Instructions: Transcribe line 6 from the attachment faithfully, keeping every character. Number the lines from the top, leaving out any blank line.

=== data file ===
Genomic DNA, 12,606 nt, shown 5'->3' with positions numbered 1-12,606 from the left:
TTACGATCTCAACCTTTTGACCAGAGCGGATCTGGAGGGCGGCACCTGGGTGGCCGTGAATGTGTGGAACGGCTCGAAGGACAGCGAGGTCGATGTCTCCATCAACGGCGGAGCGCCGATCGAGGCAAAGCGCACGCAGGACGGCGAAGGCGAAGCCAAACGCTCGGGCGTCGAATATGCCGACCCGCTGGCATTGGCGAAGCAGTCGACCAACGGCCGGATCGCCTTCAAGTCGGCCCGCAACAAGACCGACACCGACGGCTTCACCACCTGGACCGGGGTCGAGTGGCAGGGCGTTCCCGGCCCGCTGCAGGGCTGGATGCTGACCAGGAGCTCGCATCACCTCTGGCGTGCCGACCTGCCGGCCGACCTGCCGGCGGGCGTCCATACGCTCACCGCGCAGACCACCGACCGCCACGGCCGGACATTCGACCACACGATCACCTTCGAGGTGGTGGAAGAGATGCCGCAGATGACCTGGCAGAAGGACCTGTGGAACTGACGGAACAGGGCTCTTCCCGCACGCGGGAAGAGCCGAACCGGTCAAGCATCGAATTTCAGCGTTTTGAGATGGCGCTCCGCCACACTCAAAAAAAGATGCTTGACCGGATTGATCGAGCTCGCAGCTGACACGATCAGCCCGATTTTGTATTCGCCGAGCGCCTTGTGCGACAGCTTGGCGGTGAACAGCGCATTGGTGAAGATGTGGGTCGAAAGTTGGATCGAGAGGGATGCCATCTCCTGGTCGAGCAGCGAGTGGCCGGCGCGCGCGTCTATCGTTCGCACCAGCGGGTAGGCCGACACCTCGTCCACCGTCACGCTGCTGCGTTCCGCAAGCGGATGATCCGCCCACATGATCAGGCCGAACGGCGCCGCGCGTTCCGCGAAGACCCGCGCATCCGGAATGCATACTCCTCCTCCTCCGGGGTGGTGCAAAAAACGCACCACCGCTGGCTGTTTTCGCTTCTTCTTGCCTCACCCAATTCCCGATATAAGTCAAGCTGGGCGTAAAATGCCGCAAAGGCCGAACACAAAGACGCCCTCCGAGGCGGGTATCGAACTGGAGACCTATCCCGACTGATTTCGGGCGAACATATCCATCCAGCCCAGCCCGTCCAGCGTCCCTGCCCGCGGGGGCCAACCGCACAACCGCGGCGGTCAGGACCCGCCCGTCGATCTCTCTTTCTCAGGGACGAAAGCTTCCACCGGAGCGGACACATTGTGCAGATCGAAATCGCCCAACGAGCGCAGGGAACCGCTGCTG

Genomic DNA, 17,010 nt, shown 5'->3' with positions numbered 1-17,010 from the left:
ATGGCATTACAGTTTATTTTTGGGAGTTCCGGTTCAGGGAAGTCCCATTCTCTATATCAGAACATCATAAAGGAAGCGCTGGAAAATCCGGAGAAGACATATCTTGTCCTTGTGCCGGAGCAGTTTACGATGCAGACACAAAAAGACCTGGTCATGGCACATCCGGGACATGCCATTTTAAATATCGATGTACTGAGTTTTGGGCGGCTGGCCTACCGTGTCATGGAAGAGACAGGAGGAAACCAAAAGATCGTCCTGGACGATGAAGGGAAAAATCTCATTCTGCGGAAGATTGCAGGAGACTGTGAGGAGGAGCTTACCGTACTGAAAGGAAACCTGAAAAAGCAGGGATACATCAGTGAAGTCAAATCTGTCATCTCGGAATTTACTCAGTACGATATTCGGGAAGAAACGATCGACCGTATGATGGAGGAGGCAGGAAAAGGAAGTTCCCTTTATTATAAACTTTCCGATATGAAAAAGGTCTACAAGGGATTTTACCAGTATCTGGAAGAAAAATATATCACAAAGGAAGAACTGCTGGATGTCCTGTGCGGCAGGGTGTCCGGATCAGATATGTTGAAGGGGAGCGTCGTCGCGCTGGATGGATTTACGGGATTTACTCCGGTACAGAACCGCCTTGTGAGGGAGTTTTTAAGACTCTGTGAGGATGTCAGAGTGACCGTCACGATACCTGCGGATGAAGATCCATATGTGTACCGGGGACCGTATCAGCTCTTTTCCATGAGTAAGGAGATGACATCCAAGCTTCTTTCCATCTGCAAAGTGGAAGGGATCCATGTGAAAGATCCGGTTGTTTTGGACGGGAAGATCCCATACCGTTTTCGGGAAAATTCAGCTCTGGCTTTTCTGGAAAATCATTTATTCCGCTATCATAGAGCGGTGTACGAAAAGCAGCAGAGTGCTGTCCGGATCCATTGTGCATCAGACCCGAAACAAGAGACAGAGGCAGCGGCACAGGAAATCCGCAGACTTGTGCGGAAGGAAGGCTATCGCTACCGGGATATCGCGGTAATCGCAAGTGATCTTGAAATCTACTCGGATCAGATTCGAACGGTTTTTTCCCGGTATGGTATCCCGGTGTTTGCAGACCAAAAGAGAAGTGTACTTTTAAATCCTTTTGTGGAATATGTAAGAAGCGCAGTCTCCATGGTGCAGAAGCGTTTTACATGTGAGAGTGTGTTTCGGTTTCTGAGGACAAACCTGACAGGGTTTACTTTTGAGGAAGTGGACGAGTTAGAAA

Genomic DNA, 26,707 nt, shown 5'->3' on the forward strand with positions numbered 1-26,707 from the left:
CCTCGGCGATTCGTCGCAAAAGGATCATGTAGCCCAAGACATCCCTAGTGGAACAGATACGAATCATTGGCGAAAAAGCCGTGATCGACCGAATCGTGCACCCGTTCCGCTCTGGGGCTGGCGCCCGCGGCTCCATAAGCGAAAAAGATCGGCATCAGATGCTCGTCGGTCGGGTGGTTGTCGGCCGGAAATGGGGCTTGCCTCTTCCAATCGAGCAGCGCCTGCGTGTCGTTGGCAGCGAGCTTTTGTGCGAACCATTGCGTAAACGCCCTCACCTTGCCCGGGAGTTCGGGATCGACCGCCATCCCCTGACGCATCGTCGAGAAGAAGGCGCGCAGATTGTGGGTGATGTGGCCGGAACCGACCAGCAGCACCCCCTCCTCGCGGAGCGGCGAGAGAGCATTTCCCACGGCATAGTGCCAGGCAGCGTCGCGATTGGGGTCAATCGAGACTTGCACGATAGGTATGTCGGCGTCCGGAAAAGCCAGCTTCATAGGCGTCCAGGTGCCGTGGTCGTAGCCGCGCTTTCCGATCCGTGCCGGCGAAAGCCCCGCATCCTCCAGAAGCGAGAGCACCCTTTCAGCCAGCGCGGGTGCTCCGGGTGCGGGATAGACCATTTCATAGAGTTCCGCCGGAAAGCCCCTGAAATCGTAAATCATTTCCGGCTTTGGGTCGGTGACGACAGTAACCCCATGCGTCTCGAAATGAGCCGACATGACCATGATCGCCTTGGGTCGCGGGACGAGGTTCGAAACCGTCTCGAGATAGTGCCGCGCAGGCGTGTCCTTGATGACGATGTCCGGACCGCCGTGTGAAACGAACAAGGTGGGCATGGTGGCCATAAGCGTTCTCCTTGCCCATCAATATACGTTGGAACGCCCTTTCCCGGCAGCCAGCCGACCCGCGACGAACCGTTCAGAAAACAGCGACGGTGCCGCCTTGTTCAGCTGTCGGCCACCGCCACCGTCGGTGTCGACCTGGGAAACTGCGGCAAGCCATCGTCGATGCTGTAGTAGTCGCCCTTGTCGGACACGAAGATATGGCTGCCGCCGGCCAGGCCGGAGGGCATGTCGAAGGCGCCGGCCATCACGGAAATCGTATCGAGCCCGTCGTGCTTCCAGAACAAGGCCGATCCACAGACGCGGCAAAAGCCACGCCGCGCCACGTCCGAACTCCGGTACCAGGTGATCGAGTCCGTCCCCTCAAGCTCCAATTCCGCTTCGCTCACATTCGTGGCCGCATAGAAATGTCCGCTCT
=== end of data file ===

CCTCGGCGATTCGTCGCAAAAGGATCATGTAGCCCAAGACATCCCTAGTGGAACAGATACGAATCATTGGCGAAAAAGCCGTGATCGACCGAATCGTGCACCCGTTCCGCTCTGGGGCTGGCGCCCGCGGCTCCATAAGCGAAAAAGATCGGCATCAGATGCTCGTCGGTCGGGTGGTTGTCGGCCGGAAATGGGGCTTGCCTCTTCCAATCGAGCAGCGCCTGCGTGTCGTTGGCAGCGAGCTTTTGTGCGAACCATTGCGTAAACGCCCTCACCTTGCCCGGGAGTTCGGGATCGACCGCCATCCCCTGACGCATCGTCGAGAAGAAGGCGCGCAGATTGTGGGTGATGTGGCCGGAACCGACCAGCAGCACCCCCTCCTCGCGGAGCGGCGAGAGAGCATTTCCCACGGCATAGTGCCAGGCAGCGTCGCGATTGGGGTCAATCGAGACTTGCACGATAGGTATGTCGGCGTCCGGAAAAGCCAGCTTCATAGGCGTCCAGGTGCCGTGGTCGTAGCCGCGCTTTCCGATCCGTGCCGGCGAAAGCCCCGCATCCTCCAGAAGCGAGAGCACCCTTTCAGCCAGCGCGGGTGCTCCGGGTGCGGGATAGACCATTTCATAGAGTTCCGCCGGAAAGCCCCTGAAATCGTAAATCATTTCCGGCTTTGGGTCGGTGACGACAGTAACCCCATGCGTCTCGAAATGAGCCGACATGACCATGATCGCCTTGGGTCGCGGGACGAGGTTCGAAACCGTCTCGAGATAGTGCCGCGCAGGCGTGTCCTTGATGACGATGTCCGGACCGCCGTGTGAAACGAACAAGGTGGGCATGGTGGCCATAAGCGTTCTCCTTGCCCATCAATATACGTTGGAACGCCCTTTCCCGGCAGCCAGCCGACCCGCGACGAACCGTTCAGAAAACAGCGACGGTGCCGCCTTGTTCAGCTGTCGGCCACCGCCACCGTCGGTGTCGACCTGGGAAACTGCGGCAAGCCATCGTCGATGCTGTAGTAGTCGCCCTTGTCGGACACGAAGATATGGCTGCCGCCGGCCAGGCCGGAGGGCATGTCGAAGGCGCCGGCCATCACGGAAATCGTATCGAGCCCGTCGTGCTTCCAGAACAAGGCCGATCCACAGACGCGGCAAAAGCCACGCCGCGCCACGTCCGAACTCCGGTACCAGGTGATCGAGTCCGTCCCCTCAAGCTCCAATTCCGCTTCGCTCACATTCGTGGCCGCATAGAAATGTCCGCTCT